Series: The Associates #4
Author: Carolyn Crane
Format: eBook, 337 pages
Published: May 19, 2015 by Carolyn Crane
Rating: 4.5 out of 5 Wine Glasses
TO SAVE HER TWIN SISTER SHE MUST SWITCH PLACES WITH HER...
When her long lost sister--a prostitute--is won in a card game by a brutal drug cartel, Zelda knows what she has to do: take her place. Save her. Focus on infiltrating the shadowy group on behalf of the Associates, and try not to think about why she left the spying game years ago. She’s slept with dangerous criminals before; she can do it again.
Hugo Martinez is one of South America’s most lethal and wanted men, a legendary mercenary living on a windswept mountain. Even at the height of the war he wasn’t in the habit of taking women captive, but the American whore has seen his face. And he and the orphan boy need a cook. He shouldn’t want this woman, but there’s something so unusual about her…
Little by little, Zelda finds herself falling for her captor…but is he the killer she’s been hunting all these years?
Pack your bags because you're about to kiss Kansas goodbye…..
If you have been following along with this series you know all about Zelda and Dax (this particular book would actually work as a standalone if you started here, you just wouldn't start off with a strong foundation for how Zelda and Dax run the show). They are the leaders of the shady covert good guys (can get a bit subjective at times) group called The Associates. Zelda is more of a silent leader but also the heart as she advises Dax when Associates need a break or who would work best with whom. Dax is the Machiavellian leader who sees twenty steps ahead of anyone else and will sacrifice anyone, ANYONE for what he considers the greater good. However, when Zelda's twin sister Liza finds herself traded in a card game to a South American drug lord and Zelda states she is going to go in Liza's place, Dax has a moment of weakness and doesn’t want to let her go. Zelda reminds him that her background as a former forensic botanist for the CIA who was placed in the field several times, makes her qualified to complete the dual mission of saving her sister and retrieving some files from the drug lord and also reminding him their motto is for the greater good. Dax relents but can't help wondering if Zelda has some kind of death wish because of the incident that caused her to retire from the CIA. Oh yeah, did I mention that Zelda was captured and tortured until she gave up the name of an undercover agent who was then killed? Thus, we have our strongly vulnerable damaged heroine.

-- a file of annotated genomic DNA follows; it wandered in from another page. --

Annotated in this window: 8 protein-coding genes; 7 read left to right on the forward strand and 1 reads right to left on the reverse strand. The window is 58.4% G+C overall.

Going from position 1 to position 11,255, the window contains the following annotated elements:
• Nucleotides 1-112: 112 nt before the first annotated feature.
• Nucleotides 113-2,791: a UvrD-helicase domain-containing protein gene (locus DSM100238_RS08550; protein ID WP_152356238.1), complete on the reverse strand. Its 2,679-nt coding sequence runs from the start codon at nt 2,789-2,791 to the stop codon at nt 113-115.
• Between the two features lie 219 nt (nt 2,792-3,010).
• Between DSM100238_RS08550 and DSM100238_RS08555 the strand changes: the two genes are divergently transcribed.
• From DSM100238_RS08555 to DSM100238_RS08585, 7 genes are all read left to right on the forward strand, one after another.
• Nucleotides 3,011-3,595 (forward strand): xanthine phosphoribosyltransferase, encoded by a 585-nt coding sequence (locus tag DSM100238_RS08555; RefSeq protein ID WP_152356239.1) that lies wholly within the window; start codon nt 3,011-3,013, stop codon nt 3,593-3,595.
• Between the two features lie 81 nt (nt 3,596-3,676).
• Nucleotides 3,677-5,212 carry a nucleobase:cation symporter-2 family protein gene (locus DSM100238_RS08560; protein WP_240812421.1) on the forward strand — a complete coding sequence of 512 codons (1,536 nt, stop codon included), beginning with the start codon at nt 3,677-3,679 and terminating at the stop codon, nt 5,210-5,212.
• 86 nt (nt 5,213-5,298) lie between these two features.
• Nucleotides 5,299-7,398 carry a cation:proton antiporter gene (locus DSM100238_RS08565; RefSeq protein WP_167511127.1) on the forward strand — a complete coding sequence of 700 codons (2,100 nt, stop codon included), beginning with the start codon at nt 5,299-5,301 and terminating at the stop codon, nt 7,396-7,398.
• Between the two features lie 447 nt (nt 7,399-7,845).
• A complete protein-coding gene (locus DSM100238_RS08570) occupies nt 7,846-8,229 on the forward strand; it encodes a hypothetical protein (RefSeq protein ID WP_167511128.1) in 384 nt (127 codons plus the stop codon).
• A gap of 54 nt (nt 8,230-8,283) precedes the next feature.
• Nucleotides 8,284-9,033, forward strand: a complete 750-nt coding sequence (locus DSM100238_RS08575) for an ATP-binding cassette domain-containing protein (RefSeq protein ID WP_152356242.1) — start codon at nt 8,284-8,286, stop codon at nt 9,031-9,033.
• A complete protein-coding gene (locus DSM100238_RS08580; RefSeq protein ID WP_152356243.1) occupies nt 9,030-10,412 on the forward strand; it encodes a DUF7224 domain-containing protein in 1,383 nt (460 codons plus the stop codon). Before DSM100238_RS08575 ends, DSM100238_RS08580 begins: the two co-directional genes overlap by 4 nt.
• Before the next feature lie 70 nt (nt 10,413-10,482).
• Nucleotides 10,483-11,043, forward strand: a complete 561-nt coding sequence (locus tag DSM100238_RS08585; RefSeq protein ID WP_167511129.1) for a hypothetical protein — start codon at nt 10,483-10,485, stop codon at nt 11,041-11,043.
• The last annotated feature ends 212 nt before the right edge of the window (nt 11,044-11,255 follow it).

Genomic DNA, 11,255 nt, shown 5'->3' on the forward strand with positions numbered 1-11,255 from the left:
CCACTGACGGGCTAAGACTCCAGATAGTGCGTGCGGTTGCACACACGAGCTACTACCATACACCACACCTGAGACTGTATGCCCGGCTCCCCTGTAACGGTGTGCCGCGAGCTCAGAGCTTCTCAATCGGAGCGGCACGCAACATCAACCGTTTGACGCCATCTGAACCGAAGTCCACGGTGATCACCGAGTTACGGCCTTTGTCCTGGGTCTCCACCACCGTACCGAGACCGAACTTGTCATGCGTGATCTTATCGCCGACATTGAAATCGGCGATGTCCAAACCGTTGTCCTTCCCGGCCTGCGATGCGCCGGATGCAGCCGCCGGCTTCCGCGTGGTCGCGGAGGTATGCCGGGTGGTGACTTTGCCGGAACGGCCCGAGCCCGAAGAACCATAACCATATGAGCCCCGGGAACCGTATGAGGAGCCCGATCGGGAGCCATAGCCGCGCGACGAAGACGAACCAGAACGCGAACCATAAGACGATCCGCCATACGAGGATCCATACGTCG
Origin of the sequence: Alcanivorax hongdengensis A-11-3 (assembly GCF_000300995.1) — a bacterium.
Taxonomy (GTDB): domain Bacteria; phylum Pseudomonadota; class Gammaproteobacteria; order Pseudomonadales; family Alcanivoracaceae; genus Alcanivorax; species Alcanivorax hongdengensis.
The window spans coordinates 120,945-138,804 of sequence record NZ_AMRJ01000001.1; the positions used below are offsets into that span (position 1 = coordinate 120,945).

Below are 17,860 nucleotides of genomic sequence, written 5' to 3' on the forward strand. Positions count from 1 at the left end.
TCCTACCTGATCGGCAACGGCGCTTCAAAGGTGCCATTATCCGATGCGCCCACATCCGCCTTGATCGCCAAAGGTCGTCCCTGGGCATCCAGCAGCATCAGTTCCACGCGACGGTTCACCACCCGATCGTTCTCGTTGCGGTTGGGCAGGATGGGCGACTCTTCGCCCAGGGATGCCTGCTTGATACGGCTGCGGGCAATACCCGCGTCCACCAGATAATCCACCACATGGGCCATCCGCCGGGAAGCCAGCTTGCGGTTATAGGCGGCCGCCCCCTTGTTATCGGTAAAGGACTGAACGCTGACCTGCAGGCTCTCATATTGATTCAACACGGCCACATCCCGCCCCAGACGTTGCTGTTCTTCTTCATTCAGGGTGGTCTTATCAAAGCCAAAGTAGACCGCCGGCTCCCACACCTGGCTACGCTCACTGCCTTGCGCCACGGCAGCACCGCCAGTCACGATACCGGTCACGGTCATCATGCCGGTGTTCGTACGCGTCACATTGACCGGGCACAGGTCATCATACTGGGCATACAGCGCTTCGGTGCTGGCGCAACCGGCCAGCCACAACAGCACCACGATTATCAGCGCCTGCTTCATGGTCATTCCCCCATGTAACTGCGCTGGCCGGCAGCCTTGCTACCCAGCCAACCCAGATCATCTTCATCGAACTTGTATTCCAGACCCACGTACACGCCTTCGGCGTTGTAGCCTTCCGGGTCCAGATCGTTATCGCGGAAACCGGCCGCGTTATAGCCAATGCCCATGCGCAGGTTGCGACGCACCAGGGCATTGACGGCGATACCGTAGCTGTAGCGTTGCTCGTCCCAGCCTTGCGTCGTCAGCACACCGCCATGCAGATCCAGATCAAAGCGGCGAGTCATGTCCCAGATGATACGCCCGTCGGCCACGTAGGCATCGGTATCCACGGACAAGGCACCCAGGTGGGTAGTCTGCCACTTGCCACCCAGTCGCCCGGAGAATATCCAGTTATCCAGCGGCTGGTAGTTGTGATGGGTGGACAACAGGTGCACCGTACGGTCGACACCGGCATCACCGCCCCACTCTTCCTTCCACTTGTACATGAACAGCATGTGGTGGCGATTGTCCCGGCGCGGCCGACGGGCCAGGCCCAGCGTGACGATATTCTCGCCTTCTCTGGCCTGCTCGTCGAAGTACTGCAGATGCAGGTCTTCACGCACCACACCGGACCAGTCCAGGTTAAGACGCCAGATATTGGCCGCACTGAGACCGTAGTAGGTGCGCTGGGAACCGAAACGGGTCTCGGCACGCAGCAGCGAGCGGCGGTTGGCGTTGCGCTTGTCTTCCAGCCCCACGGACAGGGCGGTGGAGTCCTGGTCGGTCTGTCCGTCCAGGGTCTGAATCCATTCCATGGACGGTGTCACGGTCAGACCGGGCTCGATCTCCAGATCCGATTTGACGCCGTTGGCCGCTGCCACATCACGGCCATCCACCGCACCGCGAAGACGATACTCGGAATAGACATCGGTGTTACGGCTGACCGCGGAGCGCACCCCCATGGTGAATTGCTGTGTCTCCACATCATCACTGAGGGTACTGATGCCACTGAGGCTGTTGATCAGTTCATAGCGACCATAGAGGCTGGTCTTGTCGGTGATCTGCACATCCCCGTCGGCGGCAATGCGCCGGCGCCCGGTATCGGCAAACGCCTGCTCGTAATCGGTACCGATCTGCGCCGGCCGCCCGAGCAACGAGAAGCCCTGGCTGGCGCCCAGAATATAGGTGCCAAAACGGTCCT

Now, the part of the story where Zelda's mission was to retrieve files from the drug lord so The Associates could trade information to put to end a standoff on an oil tanker was the weakest part of the story. It was vague and never really flushed out and with everything else going on it felt like a very forced reason to get Zelda with that drug lord. Especially, when Zelda arrives at said drug lord's place and is packed off to be given to another drug lord. This time she is to be given to El Gorrion, who is the worst of the worst but she is also about to meet up with our hero.